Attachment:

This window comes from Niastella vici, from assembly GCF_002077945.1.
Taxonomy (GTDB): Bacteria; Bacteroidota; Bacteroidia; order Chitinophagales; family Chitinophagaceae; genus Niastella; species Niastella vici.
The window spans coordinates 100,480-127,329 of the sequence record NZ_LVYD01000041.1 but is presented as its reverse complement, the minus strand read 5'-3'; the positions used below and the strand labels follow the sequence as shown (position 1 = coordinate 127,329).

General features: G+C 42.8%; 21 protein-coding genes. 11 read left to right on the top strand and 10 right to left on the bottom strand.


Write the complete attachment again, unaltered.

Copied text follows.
This window comes from Niastella vici, from assembly GCF_002077945.1.
Taxonomy (GTDB): Bacteria; Bacteroidota; Bacteroidia; order Chitinophagales; family Chitinophagaceae; genus Niastella; species Niastella vici.
The window spans coordinates 100,480-127,329 of the sequence record NZ_LVYD01000041.1 but is presented as its reverse complement, the minus strand read 5'-3'; the positions used below and the strand labels follow the sequence as shown (position 1 = coordinate 127,329).

General features: G+C 42.8%; 21 protein-coding genes. 11 read left to right on the top strand and 10 right to left on the bottom strand.